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Aug. 4, 2006
Vol. 5, No. 47

John L. Allen Jr.

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Gambian theologian gives voice to the South; The pope's intervention for Africa; Benedict continues appeal for peace; Reader reacts to 'dove' label; Poland and the death penalty; A priest disappears; A note for Knights of Columbus


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As a slogan for the future of world Christianity, a paraphrase of that old tune "Age of Aquarius" by the Fifth Dimension might do the trick: "This is the dawning of the Age of Africa."

As a small, but telling, sign of the times, consider that the new mayor of Kiev in the Ukraine, Leonid Chernovetskyi, belongs to a Pentecostalist church called the "Embassy of God," founded by a charismatic Nigerian immigrant named Sunday Adelaja. The last place one might expect an eruption of exuberant African-style Christianity is a strict Orthodox stronghold, yet the "Embassy of God" now claims more than 25,000 members across Ukraine and is growing rapidly.

Africa, whose Christian population grew by 6,708 percent in the 20th century, adding something like 16,000 converts a day, has become a big-time exporter of evangelical zeal.

If this reality has yet to fully register on the Catholic radar screen, it may be because African Catholicism does not yet have the high-profile interpreters that Latin America enjoyed in the 1970s and 1980s. Figures such as Fr. Gustavo Gutiérrez and ex-Franciscan Fr. Leonardo Boff enjoyed massive international success, making Latin American "liberation theology" a household word. So far, there is no similarly prominent African voice.

What's missing, in other words, is a "Gutiérrez of Africa."

One candidate for that role may be Lamin Sanneh, a distinguished Gambian theologian and descendant of the nyanchos, an ancient African royal house, who teaches at the Yale Divinity School. He's also an editor-at-large of The Christian Century.

Sanneh grew up a devout Muslim. His grandfather and uncle were both influential Muslim clerics in West Africa, and he was destined to follow in their footsteps, attending a strict Islamic school where he became well-versed in Arabic and Islamic theology. Yet the more Sanneh studied, the more he became fascinated by the figure of Jesus in the Koran. [Jesus is mentioned roughly 100 times in the Koran, one of the reasons that Christians initially thought of Islam as a Christian heresy rather than a separate religion.]

Meditating on the deep meaning of the Cross, Sanneh came to what he describes as a decisive conclusion: Suffering is not alien to the nature of God, as his Islamic teachers had insisted, but is at the heart of God's compassion.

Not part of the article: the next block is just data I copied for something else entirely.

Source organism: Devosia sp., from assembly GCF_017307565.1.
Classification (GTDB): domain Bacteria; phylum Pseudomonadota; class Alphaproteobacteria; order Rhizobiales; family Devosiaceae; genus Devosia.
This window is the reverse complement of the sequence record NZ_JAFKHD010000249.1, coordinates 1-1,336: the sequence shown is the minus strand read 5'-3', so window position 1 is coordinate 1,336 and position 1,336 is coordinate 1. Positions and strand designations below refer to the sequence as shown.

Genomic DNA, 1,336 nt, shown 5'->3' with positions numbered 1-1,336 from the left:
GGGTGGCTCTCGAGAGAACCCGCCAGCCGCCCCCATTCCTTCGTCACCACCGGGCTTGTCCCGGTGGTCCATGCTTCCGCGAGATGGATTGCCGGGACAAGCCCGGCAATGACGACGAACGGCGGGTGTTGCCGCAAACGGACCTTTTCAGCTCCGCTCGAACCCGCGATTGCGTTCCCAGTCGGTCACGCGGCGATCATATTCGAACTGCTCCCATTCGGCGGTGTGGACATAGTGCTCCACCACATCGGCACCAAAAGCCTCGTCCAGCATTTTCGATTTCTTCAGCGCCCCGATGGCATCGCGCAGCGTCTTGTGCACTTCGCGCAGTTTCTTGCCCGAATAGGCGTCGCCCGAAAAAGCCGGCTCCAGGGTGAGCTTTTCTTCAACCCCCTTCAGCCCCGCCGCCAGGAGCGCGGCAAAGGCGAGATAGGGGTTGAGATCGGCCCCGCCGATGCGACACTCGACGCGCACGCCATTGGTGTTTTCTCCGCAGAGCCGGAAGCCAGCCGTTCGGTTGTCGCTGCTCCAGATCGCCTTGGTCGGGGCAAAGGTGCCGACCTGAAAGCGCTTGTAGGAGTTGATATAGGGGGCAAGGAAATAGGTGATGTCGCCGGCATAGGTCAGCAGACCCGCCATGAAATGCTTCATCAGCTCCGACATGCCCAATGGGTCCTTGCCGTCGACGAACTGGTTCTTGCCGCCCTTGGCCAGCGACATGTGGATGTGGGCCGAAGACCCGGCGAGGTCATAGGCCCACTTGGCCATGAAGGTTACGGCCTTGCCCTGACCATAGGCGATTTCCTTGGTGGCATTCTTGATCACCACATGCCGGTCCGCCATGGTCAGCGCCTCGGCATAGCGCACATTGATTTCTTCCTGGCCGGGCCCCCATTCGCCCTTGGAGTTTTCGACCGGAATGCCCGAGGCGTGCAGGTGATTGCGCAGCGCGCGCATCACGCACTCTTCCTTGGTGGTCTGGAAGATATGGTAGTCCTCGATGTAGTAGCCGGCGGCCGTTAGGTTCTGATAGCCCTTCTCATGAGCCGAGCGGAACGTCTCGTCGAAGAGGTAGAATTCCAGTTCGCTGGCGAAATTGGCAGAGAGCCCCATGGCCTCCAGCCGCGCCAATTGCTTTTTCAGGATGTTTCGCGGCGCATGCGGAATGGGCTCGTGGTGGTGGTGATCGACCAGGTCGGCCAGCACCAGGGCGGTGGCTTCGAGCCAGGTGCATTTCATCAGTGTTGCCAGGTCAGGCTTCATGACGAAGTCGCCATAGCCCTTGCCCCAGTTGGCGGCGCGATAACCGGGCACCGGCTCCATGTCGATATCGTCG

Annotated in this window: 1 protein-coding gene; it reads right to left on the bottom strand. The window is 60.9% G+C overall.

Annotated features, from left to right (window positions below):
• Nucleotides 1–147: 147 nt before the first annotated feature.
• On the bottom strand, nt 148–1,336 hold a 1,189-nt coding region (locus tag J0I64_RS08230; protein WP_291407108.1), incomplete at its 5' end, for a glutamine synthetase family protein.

The precocious young Muslim then decided to convert to Christianity, well before he had ever been to a Christian liturgy or attended a Christian school. His astonished family initially thought he must have fallen in love with a Christian girl or simply wanted to drink booze, underestimating his determination by a country mile. Sanneh began a long journey, with stops in Methodism and Anglicanism before he became a Catholic in the mid-1990s.

In books such as Whose Religion is Christianity? The Gospel Beyond the West (Eerdmans, 2003) Sanneh has traced a compelling vision of African Christianity, which he argues only really began to take shape after Western missionaries had largely abandoned the field. Among experts, his work has a growing following.

If Sanneh is not yet a celebrity, part of the explanation may be that just when you think you have him figured out, he zigs when Western logic dictates he should have zagged.

For example, he bluntly says too many Westerners talk out of both sides of their mouths, reciting the Creed at Mass but not seeming to take it seriously in their personal belief system. Yet he's also a passionate advocate of allowing Christianity to be shaped by the cultures it encounters, a strong critic of colonialism and the injustices associated with globalization, and he believes in an inclusive Catholicism without "litmus tests."

Similarly, Sanneh understands the dangers of jihadist Islam; he largely agrees with Benedict XVI about the difficulties of reconciling Islam with pluralist democratic cultures. Yet he's no Cultural Warrior. He speaks admiringly of the religious seriousness of Muslims, and says he's working on efforts to nudge them into a more moderate direction. Sanneh is a longtime collaborator of both Archbishop Michael Fitzgerald, former President of the Pontifical Council for Interreligious Dialogue, as well as Rome's Pontifical Institute for Arab and Islamic Studies -- both reputedly "dovish" on Islam.

Conventional labels of "left" and "right," in other words, just don't fit. On July 24, I sat down with Sanneh in his New Haven, Conn., home. Below are excerpts from our interview.

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What will the rise of the South mean?
Believers in the South are less concerned with drawing borders and defending Catholicism in terms of what should be excluded. On the frontier, the borders are moving and dynamic. The Third World orientation to church is different. In the West, "the church" means the hierarchy. On the frontier, "church" means the People of God who turn up at Mass and receive the sacraments. They're less conflicted about papal authority, papal teachings, drawing borders, and so on. They're passionate about a church that is open to the world, embracing the world, and celebrating life in the world.